The “no excuses” movement has been one of the worst examples of demanding that children/students and their teachers somehow ignore the realities of their lives when they enter schools and just suck it up and learn.

Like grit and growth mindset, the “science of reading” is a reductive and deficit belief system that diagnoses students struggling to read as lacking structure and basics (the exact same claim that has been made without success for a century, LaBrant lived and documented).

The result is reading policy that promotes scripted curriculum that erases teacher autonomy and student individual needs and then reduces reading in the early grades to pronouncing nonsense words.

The social justice and equity reckoning hasn’t quite taken hold yet with the “science of reading,” as it has with grit and growth mindset, and the “science of reading” movement has successfully deflected that the practices and policies actually are not supported by science (see HERE).

But the evidence is starting to build as critics have warned.

First, the education miracle machine is being unmasked. Florida, for example, represents how political marketing can use early test-based achievement mirages to mask that the entire system still fails to meet the needs of all students (see also Mississippi where celebrating 2019 NAEP grade 4 reading scores masked their persistent achievement gap and struggling students at later grades).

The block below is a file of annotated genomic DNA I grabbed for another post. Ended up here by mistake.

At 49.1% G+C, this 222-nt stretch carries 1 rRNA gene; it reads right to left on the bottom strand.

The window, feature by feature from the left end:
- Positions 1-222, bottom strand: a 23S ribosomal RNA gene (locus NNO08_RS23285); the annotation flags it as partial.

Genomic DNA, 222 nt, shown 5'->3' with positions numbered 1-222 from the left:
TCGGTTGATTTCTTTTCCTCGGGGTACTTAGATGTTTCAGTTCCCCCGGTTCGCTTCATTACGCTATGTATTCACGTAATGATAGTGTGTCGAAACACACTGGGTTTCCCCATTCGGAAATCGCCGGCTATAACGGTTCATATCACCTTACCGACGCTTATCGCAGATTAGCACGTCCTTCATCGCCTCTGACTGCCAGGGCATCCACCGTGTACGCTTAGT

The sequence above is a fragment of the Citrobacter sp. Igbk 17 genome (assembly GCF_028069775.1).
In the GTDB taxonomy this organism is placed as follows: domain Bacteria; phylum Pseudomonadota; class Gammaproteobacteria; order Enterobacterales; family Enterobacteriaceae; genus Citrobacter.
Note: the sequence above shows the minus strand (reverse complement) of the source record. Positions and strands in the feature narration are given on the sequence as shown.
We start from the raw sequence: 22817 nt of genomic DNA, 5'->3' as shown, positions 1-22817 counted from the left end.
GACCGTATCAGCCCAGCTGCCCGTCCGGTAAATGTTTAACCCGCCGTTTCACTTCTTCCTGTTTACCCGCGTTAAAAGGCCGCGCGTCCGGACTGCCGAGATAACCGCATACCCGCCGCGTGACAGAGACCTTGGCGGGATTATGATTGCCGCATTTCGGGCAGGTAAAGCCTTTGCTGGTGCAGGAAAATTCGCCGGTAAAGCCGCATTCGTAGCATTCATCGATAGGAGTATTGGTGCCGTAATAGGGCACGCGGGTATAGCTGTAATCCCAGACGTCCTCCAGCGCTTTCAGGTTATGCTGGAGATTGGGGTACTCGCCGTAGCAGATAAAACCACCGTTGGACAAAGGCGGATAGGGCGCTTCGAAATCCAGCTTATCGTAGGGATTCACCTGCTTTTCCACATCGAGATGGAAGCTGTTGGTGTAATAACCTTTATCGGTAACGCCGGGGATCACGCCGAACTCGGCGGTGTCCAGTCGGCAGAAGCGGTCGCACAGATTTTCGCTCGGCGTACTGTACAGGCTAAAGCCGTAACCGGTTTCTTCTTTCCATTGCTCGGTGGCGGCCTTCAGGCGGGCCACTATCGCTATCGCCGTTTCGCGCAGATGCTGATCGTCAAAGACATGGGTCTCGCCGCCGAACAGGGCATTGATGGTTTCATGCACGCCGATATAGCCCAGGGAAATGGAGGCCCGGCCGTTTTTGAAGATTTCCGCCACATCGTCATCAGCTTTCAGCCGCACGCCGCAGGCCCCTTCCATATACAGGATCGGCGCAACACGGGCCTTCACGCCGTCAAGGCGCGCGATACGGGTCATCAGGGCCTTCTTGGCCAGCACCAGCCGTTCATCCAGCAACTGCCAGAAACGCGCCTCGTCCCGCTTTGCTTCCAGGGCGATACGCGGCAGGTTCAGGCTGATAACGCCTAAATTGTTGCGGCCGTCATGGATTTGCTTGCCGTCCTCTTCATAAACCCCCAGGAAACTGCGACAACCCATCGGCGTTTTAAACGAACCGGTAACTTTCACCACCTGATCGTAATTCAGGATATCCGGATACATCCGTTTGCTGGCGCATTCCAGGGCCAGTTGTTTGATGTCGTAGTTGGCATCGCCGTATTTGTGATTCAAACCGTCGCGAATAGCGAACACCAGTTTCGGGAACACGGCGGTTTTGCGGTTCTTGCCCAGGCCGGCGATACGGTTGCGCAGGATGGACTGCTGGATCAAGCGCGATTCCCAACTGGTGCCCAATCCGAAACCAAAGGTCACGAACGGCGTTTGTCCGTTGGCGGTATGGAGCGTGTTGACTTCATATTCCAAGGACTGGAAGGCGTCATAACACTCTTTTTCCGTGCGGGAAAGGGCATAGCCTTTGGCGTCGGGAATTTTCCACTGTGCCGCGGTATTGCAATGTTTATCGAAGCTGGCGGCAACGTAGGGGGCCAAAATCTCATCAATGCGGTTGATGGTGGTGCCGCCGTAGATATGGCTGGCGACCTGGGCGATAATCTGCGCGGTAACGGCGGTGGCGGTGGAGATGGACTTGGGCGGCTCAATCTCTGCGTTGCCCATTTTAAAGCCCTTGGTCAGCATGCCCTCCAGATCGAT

And, reading programs marketed as meeting the “science of reading” mandate are being exposed as failing to meet social justice and equity goals.

Consider for example two reading programs heavily marketed as “science of reading” endorsed: Wonders and HMH Into Reading.

An analysis from NYU of three programs, including these two, found the following:

1. All three curricula were Culturally Destructive or Culturally Insufficient.

2. All three curricula used superficial visual representations to signify diversity, especially skin tone and bodily presentation, without including meaningful cultural context, practices or traditions.

3. All three curricula were dominated by one-sided storytelling that provided a single, ahistorical narrative. 

4. All three curricula used language, tone and syntax that demeaned and dehumanized Black, Indigenous and characters of color, while encouraging empathy and connection with White characters.

5. All three curricula provided little to no guidance for teachers on engaging students’ prior knowledge, backgrounds and cultures; or reflecting on their own bias, beliefs and experiences.

We found that these three curricula, which collectively reach millions of students across the country, have deficits that are mostly not being raised in the current public debate about curriculum. Their texts, language, tone and guidance communicate harmful messages to students of all backgrounds, especially Black, Indigenous, students of color, LGBTQIA+ students, and students with disabilities. 

Lessons in (In)Equity: An Evaluation of Cultural Responsiveness in Elementary ELA Curriculum

The “science of reading” movement is often championed for legitimate concerns about learning and students and by people with good intentions. But that movement is also another example of faddism and marketing boondoggles at the expense of the vulnerable and marginalized students who need and deserve a reckoning for reductive mythologies and deficit ideologies.

Ultimately, the “science of reading” movement is not fulfilling social justice and equity goals in education, and like grit and growth mindset, the reckoning is one the horizon, but our students and teachers deserve better and now.


Poverty and the ideological imperative: a call to unhook from
deficit and grit ideology and to strive for structural ideology
in teacher education
, Paul C. Gorski

Grit and Growth Mindset: Deficit Thinking? Rick Wormeli